In May of 1969 Recon Team Illinois was infiltrated into Cambodia to conduct a Bomb Damage Assessment (BDA) on the latest airstrike as a part of Henry Kissinger’s so-called “secret” bombing campaign. This was the third bombing of Operation Menu, this time targeting the North Vietnamese Army’s 27th Infantry Regiment’s base camp.

On the ground that day as RT Illinois One-Zero (Team Leader) was Staff Sergeant Ben Thompson, One-One John Plaster, and One-Two, George Bacon.

George Washington Bacon: MACV-SOG Operator, CIA Para-Military Officer, Mercenary, and Genius

George had to fight just to get to the fight. Trained as a Special Forces medic, the brass at Command and Control North (CCN) in Da Nang outright refused to allow him to participate in combat operations. CCN, CCC, and CCS were the three major commands within MACV-SOG, Military Assistance Command-Vietnam-Studies and Observations Group.

SOG was officially denied, and their mission top-secret. Known as the hairiest assignment in Vietnam, SOG recruited heavily from Army Special Forces but also from the other services, assembling a crack unit that conducted classified cross-border operations into Laos, Cambodia, and North Vietnam.

In a unit that had over a 100% casualty rate, the decision was made that Special Forces had invested too much time and money to lose a medic like George on one of SOG’s extremely dangerous reconnaissance patrols, so he was kept on the base.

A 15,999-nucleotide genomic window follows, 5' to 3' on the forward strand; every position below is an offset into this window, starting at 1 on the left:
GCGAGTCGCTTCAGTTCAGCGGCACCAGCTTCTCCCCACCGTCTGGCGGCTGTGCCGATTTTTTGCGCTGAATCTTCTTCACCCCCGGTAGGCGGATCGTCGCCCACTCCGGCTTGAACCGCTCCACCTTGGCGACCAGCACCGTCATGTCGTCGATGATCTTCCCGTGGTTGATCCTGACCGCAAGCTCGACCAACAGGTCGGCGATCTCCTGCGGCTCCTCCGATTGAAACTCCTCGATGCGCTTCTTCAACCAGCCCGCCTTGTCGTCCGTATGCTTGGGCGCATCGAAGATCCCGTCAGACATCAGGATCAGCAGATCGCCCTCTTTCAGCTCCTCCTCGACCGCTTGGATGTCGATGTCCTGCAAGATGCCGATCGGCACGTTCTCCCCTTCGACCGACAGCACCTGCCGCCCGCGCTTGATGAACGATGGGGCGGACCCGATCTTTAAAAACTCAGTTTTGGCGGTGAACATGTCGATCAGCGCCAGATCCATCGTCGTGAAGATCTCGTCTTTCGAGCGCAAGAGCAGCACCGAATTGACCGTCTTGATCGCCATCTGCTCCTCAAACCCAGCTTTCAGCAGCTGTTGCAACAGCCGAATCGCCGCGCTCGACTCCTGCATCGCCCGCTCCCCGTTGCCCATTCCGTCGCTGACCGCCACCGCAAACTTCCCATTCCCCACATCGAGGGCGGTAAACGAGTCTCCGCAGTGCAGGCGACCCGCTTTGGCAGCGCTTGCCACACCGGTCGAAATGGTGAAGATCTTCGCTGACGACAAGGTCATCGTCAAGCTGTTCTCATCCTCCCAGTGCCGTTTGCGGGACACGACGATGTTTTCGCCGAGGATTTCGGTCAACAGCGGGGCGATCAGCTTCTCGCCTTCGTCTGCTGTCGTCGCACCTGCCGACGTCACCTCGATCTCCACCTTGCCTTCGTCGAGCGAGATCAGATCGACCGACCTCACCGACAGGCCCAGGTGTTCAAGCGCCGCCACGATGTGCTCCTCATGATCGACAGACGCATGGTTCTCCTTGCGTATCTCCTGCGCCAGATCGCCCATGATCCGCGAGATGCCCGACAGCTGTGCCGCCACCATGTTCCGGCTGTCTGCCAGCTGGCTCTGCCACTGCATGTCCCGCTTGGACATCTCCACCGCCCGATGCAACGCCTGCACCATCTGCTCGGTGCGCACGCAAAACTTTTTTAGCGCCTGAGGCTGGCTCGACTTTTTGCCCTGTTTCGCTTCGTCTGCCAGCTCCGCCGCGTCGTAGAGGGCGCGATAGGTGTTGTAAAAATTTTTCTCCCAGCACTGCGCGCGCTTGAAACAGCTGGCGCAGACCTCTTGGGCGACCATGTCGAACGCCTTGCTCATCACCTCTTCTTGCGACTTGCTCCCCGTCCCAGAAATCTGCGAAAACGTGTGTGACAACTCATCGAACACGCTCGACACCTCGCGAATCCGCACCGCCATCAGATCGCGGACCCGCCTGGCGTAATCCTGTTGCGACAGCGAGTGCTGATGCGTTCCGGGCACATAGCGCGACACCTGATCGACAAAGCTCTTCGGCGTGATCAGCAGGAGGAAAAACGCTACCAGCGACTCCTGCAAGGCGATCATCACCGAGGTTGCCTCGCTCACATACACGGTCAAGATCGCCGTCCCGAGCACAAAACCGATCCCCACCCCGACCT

A committed anti-communist, George found this situation unacceptable and went AWOL. Making his way south, he linked up with Command and Control Central (CCC) in Komtum and got himself put on some some patrols.

RT Illinois hit the ground just twenty minutes after the B-52 airstrike and was soon in contact with the enemy. The Recon Team had hoped to find some NVA who were still shell shocked, kill them with suppressed weapons and leave one alive to take as a prisoner. Instead, they made contact with an NVA unit and got into a running firefight, enemy gunfire ripping through the jungle around them.

Two of the indigenous soldiers, “little people” as they were affectionately known to the SOG members, were seriously injured in short order. Sergeant Thompson began dragging them to the LZ while calling for an extraction. John Plaster and George Bacon stayed behind to effect a delaying action, slowing the enemy down to give Thompson time to save their team mates.